Longtime Martha’s Vineyard Film Festival staffer Brian Ditchfield will take over as the organization’s artistic and executive director, leaders announced Monday, as part of a broader changing of the guard for the up-Island arts nonprofit.

Mr. Ditchfield, who most recently served as the film festival’s programming director, will succeed founder Thomas Bena, who is departing the organization to pursue another project, according to a press release. Executive director Hilary Dreyer is also leaving the organization to pursue a career in philanthropy, the release said.

Founded by Mr. Bena 20 years ago as a personal endeavor with friends to bring arthouse, independent and international movies to the Island for a weekend film event, the organization has grown into a year-round arts nonprofit that hosts an annual March film festival in Chilmark, summer educational programing and numerous community events both in Chimark and across the Island.

Mr. Ditchfield takes the helm after 12 years at the film festival, during which he has served in a variety of capacities, including as program director, finance director and ring master during the festival’s summer educational programming for kids, Cinema Circus.

Mr. Ditchfield's many roles have included ring master at the popular Cinema Circus, a summer program for children and families. — Ray Ewing

“I feel honored Thomas has handed off the reins,” Mr. Ditchfield told the Gazette in a phone interview Monday. “I definitely want to build on the legacy. But I’m really excited to see what the staff and I can create that is brand new as well.”

The leadership turnover comes at a portentous moment for the film festival and arts nonprofits across the country, as they look to emerge from a pandemic that has decimated programming opportunities and forced organizations to adapt in ways they never expected.

When the pandemic began in early 2020, the film festival’s annual March festival was one of the first Island events canceled. It has been rescheduled for fall of 2021, Mr. Ditchfield said, with planning still underway.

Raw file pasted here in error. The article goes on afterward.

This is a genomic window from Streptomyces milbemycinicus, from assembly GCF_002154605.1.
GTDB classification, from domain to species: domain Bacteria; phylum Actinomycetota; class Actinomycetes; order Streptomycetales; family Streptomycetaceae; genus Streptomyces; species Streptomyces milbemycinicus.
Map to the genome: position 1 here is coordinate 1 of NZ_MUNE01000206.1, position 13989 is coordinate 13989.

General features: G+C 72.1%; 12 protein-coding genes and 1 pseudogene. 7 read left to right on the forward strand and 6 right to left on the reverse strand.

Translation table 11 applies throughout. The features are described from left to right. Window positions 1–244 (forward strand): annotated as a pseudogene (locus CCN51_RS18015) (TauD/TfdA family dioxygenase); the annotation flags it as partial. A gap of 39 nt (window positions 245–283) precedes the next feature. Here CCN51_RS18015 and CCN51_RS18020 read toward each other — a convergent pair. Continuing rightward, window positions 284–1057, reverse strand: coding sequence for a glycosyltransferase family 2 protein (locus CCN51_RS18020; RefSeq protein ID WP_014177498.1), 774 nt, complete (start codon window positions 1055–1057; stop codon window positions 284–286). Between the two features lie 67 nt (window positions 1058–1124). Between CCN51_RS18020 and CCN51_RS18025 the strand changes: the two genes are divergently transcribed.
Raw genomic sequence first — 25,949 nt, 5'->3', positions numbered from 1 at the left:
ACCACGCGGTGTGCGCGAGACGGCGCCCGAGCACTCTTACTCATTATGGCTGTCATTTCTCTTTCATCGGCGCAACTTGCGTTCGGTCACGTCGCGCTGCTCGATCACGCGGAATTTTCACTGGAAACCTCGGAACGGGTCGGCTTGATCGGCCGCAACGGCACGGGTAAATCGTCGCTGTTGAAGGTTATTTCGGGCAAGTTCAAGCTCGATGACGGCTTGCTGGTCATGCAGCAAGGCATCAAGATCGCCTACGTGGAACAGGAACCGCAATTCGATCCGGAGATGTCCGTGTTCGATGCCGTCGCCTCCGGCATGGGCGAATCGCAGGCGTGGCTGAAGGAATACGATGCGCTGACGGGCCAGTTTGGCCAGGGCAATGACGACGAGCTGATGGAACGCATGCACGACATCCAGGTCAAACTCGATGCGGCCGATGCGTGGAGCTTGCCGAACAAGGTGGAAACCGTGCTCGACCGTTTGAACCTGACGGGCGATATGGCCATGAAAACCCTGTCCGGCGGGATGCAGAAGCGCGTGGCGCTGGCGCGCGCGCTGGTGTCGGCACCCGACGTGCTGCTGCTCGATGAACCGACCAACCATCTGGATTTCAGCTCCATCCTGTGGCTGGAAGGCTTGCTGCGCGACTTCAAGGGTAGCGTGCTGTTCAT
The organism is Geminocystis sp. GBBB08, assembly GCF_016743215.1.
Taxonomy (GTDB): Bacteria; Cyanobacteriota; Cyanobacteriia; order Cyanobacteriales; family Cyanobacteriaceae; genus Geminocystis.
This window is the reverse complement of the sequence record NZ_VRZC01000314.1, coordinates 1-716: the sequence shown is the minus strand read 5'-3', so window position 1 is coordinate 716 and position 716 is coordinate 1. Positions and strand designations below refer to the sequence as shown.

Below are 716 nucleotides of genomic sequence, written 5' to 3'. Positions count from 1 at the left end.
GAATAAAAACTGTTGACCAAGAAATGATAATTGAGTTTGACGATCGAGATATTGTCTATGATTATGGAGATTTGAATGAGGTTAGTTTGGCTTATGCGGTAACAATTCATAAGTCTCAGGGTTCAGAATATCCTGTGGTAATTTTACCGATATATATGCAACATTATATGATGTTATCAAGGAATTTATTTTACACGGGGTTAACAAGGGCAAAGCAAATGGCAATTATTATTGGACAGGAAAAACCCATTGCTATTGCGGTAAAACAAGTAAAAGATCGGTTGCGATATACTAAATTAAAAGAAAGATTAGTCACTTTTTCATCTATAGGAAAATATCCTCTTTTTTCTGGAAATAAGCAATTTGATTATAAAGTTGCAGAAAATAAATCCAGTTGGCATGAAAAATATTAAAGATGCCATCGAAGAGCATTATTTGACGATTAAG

But in the meantime, the film festival — like other arts organizations — found creative ways to salvage its pandemic year, partnering with the YMCA in Oak Bluffs to host a drive-in movie screenings and live music behind the Martha’s Vineyard Arena, among other things. The venture was highly popular, and will continue with expanded film offerings through the summer and fall — pandemic or no pandemic — according to the press release.

Mr. Ditchfield said his transition to executive and artistic director was recently approved by the MVFF board. He hoped to continue shepherding the organization through Island’s challenging, and changing, nonprofit and arts landscape.

“I’m really appreciative of the efforts of our staff and our partnership with the YMCA, and appreciate that we were able to pivot and create a drive-in for the community,” he said.

Mr. Ditchfield grew up on the Island and was active in community children’s theater and high school theatre before attending Boston University’s College of Fine Art. He then cut his teeth in Chicago, managing bars and working in a panoply of roles in the city’s burgeoning arts scene, including an all-night arts festival that activated the downtown with arts through the dark. He moved back to the Island in 2007, working as the business director for the Martha’s Vineyard Playhouse before finding his home at the film festival.

Mr. Ditchfield is married to high school theater director Brooke Hardman-Ditchfield; they have two children. In the past decade and a half he has played a role in expanding the festival, its summer film series, the drive-in and the education and filmmaking departments.

“Really, at heart, I’m the same 16-year-old arts nerd that was doing improv . . . and making movies with my VHS camcorder with my buddies. It’s really an incredible honor,” he said of the new role.

The leadership team and staff at MVFF will include Mr. Ditchfield, Ollie Becker, the organization’s productions director who recently received a Martha’s Vineyard Vision Fellowship to continue work on a film project chronicling the Island Great Ponds, with filmmakers Danielle Mulcahy and Tom Ellis, and Jenna Robichau, the education director.

“If you had told me years ago that I would be running an arts organization on the Vineyard . . . I would have been like, oh my god, I’m living the dream,” Mr. Ditchfield said. “That’s very much how I feel.”